Strong corporate earnings this week continue to propel the S&P 500 to new multiyear highs, with seemingly no end in sight. For bulls, these rallies may seem like dreams come true. For skeptics like me, they're opportunities to see whether companies trading near their 52-week highs really deserve their current valuations.
Keep in mind that some companies deserve their lofty prices. Shares of Apple
Green Mountain over-roasted?
Green Mountain Coffee Roasters
Also, more than one-quarter of the company's float is currently held by short-sellers, so this rally could be fueled more by short-covering than actual earnings momentum. Usually, short interest this high is a yellow flag to investors to stay clear. Shareholders may want to heed that warning.
Lulu a lemon?
I find it very hard to believe that lululemon will be able to come close this year to the 29% same-store sales jump it delivered last quarter. That's strike one. I'm also concerned about just how much residual business the company will get. It has drawn in a solid crowd of affluent first-time buyers, but how much athleticwear does one person need? That's strike two. Finally, Gap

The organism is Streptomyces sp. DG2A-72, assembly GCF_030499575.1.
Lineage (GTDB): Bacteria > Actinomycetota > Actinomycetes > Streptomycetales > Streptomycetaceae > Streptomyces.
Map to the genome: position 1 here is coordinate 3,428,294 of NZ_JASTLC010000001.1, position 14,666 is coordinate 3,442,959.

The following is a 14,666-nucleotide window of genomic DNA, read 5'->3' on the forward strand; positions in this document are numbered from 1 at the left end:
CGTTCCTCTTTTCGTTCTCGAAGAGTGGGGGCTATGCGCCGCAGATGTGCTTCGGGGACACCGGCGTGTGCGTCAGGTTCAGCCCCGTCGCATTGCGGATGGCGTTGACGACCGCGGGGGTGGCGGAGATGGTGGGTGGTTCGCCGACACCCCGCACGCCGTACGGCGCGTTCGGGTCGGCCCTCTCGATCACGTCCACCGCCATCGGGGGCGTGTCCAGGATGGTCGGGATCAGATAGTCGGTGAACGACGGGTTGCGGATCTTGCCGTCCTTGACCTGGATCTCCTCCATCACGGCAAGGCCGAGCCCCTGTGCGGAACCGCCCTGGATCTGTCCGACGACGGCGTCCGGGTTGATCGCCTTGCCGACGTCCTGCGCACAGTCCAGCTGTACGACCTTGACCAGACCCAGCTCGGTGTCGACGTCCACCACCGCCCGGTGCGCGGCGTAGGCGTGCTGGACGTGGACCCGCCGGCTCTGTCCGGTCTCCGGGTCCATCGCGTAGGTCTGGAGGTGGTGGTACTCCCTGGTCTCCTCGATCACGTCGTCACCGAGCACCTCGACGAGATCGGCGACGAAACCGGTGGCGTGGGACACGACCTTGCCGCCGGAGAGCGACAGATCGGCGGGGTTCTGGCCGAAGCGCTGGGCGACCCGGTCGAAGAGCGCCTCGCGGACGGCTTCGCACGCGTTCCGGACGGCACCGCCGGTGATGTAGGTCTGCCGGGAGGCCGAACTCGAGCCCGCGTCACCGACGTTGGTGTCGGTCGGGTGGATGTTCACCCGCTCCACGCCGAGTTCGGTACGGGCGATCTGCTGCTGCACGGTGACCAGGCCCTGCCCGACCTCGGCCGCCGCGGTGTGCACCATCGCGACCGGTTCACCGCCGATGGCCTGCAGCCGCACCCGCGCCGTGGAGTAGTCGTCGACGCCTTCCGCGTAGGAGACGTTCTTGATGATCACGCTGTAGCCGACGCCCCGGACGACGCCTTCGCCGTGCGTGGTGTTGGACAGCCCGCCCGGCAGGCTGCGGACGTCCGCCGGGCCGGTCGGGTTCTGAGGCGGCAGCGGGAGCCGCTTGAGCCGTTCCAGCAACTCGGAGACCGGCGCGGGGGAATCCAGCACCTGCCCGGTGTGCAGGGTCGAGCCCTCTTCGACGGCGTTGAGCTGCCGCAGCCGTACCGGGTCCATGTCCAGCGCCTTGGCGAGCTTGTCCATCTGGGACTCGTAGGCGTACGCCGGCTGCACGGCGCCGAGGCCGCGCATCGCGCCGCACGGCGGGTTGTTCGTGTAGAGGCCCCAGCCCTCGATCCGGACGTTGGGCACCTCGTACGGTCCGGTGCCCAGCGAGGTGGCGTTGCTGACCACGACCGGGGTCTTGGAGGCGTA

Buy and it could Hertz
Rental-car company Hertz
Have an opinion on any of these companies? Let's hear about it in the comments section below!
Fool contributor Sean Williams does not own shares in any companies mentioned in this article. He admits to being a Starbucks junkie, and doesn't really know what the inside of a gym looks like. You can follow him on CAPS under the screen name TMFUltraLong. Green Mountain and lululemon athletica are Motley Fool Rule Breakers recommendations. Motley Fool Alpha has opened a short position on Green Mountain. The Fool has written puts on and owns shares of Apple, which is a Motley Fool Stock Advisor selection. The Fool also owns shares of lululemon athetica. Try any of our Foolish newsletter services free for 30 days. We Fools may not all hold the same opinions, but we all believe that considering a diverse range of insights makes us better investors. The Motley Fool has a disclosure policy which never needs to be sold short.